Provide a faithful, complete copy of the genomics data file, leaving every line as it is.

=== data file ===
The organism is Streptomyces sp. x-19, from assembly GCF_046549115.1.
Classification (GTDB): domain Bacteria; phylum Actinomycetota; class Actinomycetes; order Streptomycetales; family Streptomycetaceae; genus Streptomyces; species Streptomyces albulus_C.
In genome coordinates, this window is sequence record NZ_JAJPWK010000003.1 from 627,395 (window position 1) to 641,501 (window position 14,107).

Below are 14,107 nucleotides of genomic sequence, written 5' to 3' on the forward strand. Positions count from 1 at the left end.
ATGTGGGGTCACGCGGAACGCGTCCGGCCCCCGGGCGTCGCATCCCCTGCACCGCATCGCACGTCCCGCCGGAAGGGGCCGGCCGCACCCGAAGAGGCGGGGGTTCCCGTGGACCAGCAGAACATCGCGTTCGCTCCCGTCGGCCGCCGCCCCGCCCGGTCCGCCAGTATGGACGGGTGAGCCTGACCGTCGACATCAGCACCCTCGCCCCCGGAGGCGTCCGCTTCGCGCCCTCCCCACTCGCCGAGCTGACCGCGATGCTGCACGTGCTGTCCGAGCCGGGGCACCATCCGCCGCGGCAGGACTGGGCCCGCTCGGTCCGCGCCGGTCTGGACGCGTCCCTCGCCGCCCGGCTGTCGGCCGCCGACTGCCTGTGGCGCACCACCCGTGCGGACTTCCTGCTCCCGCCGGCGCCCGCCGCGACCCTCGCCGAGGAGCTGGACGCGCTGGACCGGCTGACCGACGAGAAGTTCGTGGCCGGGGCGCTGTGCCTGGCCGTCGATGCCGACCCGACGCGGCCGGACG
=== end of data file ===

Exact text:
The organism is Streptomyces sp. x-19, from assembly GCF_046549115.1.
Classification (GTDB): domain Bacteria; phylum Actinomycetota; class Actinomycetes; order Streptomycetales; family Streptomycetaceae; genus Streptomyces; species Streptomyces albulus_C.
In genome coordinates, this window is sequence record NZ_JAJPWK010000003.1 from 627,395 (window position 1) to 641,501 (window position 14,107).

Below are 14,107 nucleotides of genomic sequence, written 5' to 3' on the forward strand. Positions count from 1 at the left end.
ATGTGGGGTCACGCGGAACGCGTCCGGCCCCCGGGCGTCGCATCCCCTGCACCGCATCGCACGTCCCGCCGGAAGGGGCCGGCCGCACCCGAAGAGGCGGGGGTTCCCGTGGACCAGCAGAACATCGCGTTCGCTCCCGTCGGCCGCCGCCCCGCCCGGTCCGCCAGTATGGACGGGTGAGCCTGACCGTCGACATCAGCACCCTCGCCCCCGGAGGCGTCCGCTTCGCGCCCTCCCCACTCGCCGAGCTGACCGCGATGCTGCACGTGCTGTCCGAGCCGGGGCACCATCCGCCGCGGCAGGACTGGGCCCGCTCGGTCCGCGCCGGTCTGGACGCGTCCCTCGCCGCCCGGCTGTCGGCCGCCGACTGCCTGTGGCGCACCACCCGTGCGGACTTCCTGCTCCCGCCGGCGCCCGCCGCGACCCTCGCCGAGGAGCTGGACGCGCTGGACCGGCTGACCGACGAGAAGTTCGTGGCCGGGGCGCTGTGCCTGGCCGTCGATGCCGACCCGACGCGGCCGGACG